Pandemics have a long and meandering life. The current one, now in Haiti, hit Peru years ago. Cholera patients in Port-au-Prince.
If United Nations peacekeepers from Nepal are going to be blamed for bringing cholera to Haiti, it’s important to remember that the blame game for pandemics eventually involves everyone.
For example, cholera has laid waste to New York City several times. The first time, in 1832, New Yorkers blamed Canada. The last time, in 1866, they blamed the Irish, some of whom were sneaking ashore from quarantined ships.
Epidemics often inspire a search for scapegoats. Thousands of Haitians are being treated for cholera.
In this cholera pandemic — the seventh since the first recorded one in 1816 — one strain of the bacteria reached the American hemisphere in 1991, probably in an Asian freighter dumping its bilge tanks in a Peruvian harbor. When it reached the Mexican highlands a few months later, South American cocaine smugglers were suspected.
Haitians believe Nepalese caused a deadly outbreak.
Now, more than 1,000 Haitians have died and cholera experts expect the disease to persist there for months or years. Some of these experts concede that the Nepalese soldiers are the most likely suspects. Nepal had an outbreak in August, from the strain that is now in Haiti.
Angry Haitian crowds have already stoned Nepalese vehicles and the peacekeepers have shot back.
“Naming individual countries is not productive,” said Dr. Scott F. Dowell, chief of the response to the Haitian epidemic at the United States Centers for Disease Control and Prevention. “We’re focused on this really unacceptable number of deaths.”
Scapegoating has a long and ignoble tradition in historic pandemics. A famous example comes from Hispaniola, the island whose western half Haiti now occupies. Columbus’s sailors are assumed to have caught syphilis from the Indian population there in 1492.
Some of those sailors fought at the 1494 siege of Naples, and the devastating mystery disease that broke out among brothel visitors there was first called the Neapolitan Curse.
Soon, according to “The Prostitute’s Pupil,” a popular history of syphilis, the Italians were calling it the French pox, the French were calling it the Italian pox, the Dutch were calling it the Spanish itch, the Russians were calling it the Polish disease and the Turks were calling it the Christian disease.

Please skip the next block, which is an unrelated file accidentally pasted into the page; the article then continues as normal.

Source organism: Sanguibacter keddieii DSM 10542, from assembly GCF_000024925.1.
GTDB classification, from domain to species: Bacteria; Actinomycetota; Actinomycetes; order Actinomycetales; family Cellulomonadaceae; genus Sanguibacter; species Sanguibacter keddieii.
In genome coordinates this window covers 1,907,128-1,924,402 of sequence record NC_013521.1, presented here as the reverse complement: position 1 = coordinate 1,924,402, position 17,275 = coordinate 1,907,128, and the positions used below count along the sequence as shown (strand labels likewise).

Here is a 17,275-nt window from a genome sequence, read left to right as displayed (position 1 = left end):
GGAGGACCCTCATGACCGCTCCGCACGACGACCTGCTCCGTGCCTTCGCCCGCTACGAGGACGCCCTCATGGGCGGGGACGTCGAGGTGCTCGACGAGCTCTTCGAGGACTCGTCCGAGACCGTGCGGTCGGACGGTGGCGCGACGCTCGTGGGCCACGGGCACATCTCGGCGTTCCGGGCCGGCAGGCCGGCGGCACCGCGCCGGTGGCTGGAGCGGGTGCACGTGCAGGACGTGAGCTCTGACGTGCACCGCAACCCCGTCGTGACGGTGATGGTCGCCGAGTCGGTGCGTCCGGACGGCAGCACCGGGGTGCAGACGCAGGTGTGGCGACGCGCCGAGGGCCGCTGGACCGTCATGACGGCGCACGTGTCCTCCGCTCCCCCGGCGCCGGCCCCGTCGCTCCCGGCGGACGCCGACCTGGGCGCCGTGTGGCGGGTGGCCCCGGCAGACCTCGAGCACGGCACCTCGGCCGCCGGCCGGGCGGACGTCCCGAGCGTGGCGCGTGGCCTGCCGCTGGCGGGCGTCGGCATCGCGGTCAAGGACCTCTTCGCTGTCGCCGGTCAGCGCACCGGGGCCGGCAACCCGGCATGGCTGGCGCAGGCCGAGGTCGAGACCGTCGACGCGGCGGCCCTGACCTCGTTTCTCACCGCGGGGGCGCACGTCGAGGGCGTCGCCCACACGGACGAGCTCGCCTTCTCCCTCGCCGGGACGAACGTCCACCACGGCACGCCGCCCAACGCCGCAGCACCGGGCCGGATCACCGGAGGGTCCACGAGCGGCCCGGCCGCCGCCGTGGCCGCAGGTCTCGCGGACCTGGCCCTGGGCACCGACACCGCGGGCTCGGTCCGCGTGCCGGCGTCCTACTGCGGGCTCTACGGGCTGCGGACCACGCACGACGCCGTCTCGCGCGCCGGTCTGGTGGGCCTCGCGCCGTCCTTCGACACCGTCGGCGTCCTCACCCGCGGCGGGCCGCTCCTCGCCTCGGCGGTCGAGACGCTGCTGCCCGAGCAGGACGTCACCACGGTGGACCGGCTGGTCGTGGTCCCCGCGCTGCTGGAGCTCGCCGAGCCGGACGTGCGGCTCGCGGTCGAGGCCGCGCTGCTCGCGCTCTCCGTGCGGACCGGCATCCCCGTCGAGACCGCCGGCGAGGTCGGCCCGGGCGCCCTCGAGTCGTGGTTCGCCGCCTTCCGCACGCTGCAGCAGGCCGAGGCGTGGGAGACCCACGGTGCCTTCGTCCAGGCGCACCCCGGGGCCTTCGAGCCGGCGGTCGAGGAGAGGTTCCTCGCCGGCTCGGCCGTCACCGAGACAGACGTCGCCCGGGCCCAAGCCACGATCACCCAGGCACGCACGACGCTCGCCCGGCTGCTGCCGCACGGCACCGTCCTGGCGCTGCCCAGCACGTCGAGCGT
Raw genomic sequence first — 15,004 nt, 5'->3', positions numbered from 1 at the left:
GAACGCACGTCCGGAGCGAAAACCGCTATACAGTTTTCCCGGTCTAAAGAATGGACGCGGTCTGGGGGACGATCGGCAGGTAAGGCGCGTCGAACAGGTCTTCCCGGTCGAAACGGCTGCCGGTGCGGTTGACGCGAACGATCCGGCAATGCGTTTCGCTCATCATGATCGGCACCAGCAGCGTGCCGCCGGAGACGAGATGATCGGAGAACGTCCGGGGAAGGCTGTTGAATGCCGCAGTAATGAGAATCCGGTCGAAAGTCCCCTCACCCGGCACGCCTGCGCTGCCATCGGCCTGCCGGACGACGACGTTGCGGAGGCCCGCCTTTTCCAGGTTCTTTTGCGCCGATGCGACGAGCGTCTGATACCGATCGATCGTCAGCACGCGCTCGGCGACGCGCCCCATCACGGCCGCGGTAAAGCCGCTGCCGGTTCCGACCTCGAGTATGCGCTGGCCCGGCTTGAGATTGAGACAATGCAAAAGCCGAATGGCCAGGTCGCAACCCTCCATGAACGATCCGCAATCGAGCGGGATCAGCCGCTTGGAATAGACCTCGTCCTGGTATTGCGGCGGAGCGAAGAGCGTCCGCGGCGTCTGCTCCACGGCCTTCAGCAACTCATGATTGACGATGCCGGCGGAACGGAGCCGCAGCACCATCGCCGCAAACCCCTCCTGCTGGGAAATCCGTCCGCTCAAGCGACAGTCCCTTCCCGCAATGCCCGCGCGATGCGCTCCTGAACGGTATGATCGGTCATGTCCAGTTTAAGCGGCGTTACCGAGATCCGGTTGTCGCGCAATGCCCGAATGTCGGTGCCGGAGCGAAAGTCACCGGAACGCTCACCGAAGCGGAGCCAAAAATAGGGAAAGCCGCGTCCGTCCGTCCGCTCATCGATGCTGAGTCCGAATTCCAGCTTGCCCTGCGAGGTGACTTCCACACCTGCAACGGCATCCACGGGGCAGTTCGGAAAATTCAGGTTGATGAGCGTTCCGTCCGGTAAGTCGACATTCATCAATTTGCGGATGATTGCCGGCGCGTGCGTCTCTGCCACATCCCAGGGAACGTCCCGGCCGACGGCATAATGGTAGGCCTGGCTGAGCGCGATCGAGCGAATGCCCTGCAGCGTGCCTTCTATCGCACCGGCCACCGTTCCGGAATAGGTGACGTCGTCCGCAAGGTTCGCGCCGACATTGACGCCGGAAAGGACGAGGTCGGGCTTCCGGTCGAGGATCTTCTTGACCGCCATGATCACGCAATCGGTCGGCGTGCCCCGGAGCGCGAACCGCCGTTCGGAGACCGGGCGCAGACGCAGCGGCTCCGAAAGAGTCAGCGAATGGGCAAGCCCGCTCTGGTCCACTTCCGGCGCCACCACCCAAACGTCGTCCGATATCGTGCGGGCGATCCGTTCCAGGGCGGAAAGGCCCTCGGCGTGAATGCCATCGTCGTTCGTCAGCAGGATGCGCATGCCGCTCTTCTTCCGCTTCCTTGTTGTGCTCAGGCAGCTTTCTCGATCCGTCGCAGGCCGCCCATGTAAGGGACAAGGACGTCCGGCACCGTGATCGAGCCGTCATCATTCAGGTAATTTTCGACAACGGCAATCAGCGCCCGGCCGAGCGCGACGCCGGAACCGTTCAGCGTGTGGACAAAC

Eventually it was given the Latin name Morbus gallicus, as in Gaul, so the French were stuck with the blame. But most scientists now believe that it was a New World disease, the only revenge aboriginal Americans got for the smallpox, measles, chickenpox, plague and tuberculosis that Columbus, Cortez and Pizarro were destined to visit on them.
Experts are divided over whether cholera will now spread throughout the Dominican Republic, which shares Hispaniola with Haiti. Dr. David M. Olson, a medical adviser to Doctors Without Borders, called that “pretty likely.” Dr. Dowell of the C.D.C. said he thought that the republic has “good enough water and sanitation to keep it from taking hold.”
No other Caribbean country is as vulnerable as Haiti, where more than a million people now live in tent camps and rainfall leaves them wading through a deadly brew of mud and feces.
In the worst imaginable case, Dr. Dowell said, the epidemic will stop only after infecting all 10 million Haitians. Probably only a quarter will get watery diarrhea, and most of those can be saved with prompt oral or intravenous rehydration.
But even if the fatality rate is pushed down to 1 percent — less than half its current rate — that could still mean up to 25,000 deaths.
None of that has to happen, insisted Dr. Fred Gerber, Haiti director for Project Hope, which has brought a team of cholera experts from Bangladesh to coach Haitian doctors.
The key, he said, is teaching people to avoid untreated water, and to start rehydration at the first sign of diarrhea. “It’s the people who wait too long that end up dying,” he said.
There is much about the disease that scientists admit not knowing.
The bacteria first emerged from the Ganges Delta in 1816, but light concentrations can be found in many places. They cling to copepods, tiny waterborne crustaceans, and outbreaks in Bangladesh have been slowed by simply pouring water through sari cloth to filter the copepods out.
They can infect shellfish and sicken just a few people or can, for unclear reasons, suddenly explode, as they did in the Artibonite River in Haiti.
And an epidemic can suddenly crash. It may happen when enough survivors have partial immunity, or with a change in weather and water conditions, or because a bacteria-killing virus has its own growth explosion.
Whatever the reason, experts hope that it happens soon.